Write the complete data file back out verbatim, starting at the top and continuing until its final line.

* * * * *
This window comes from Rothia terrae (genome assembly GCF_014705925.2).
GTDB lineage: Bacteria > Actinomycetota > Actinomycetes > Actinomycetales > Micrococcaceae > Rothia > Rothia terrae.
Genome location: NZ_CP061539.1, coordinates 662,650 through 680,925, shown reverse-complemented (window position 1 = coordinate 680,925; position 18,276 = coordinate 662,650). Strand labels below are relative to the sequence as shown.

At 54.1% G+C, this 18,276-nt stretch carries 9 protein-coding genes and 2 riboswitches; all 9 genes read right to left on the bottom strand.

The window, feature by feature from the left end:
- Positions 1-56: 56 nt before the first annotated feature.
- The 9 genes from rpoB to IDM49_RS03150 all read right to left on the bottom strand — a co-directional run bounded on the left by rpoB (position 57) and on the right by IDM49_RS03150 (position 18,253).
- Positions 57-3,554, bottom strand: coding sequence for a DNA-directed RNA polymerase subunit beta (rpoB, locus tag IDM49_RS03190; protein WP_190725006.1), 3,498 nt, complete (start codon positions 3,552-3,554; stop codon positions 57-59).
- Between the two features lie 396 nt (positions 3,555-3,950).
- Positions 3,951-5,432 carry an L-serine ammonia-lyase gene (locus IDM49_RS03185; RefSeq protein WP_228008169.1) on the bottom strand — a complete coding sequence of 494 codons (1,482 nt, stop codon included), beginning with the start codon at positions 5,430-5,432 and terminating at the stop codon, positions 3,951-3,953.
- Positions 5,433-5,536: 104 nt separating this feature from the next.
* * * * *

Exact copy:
This window comes from Rothia terrae (genome assembly GCF_014705925.2).
GTDB lineage: Bacteria > Actinomycetota > Actinomycetes > Actinomycetales > Micrococcaceae > Rothia > Rothia terrae.
Genome location: NZ_CP061539.1, coordinates 662,650 through 680,925, shown reverse-complemented (window position 1 = coordinate 680,925; position 18,276 = coordinate 662,650). Strand labels below are relative to the sequence as shown.

At 54.1% G+C, this 18,276-nt stretch carries 9 protein-coding genes and 2 riboswitches; all 9 genes read right to left on the bottom strand.

The window, feature by feature from the left end:
- Positions 1-56: 56 nt before the first annotated feature.
- The 9 genes from rpoB to IDM49_RS03150 all read right to left on the bottom strand — a co-directional run bounded on the left by rpoB (position 57) and on the right by IDM49_RS03150 (position 18,253).
- Positions 57-3,554, bottom strand: coding sequence for a DNA-directed RNA polymerase subunit beta (rpoB, locus tag IDM49_RS03190; protein WP_190725006.1), 3,498 nt, complete (start codon positions 3,552-3,554; stop codon positions 57-59).
- Between the two features lie 396 nt (positions 3,555-3,950).
- Positions 3,951-5,432 carry an L-serine ammonia-lyase gene (locus IDM49_RS03185; RefSeq protein WP_228008169.1) on the bottom strand — a complete coding sequence of 494 codons (1,482 nt, stop codon included), beginning with the start codon at positions 5,430-5,432 and terminating at the stop codon, positions 3,951-3,953.
- Positions 5,433-5,536: 104 nt separating this feature from the next.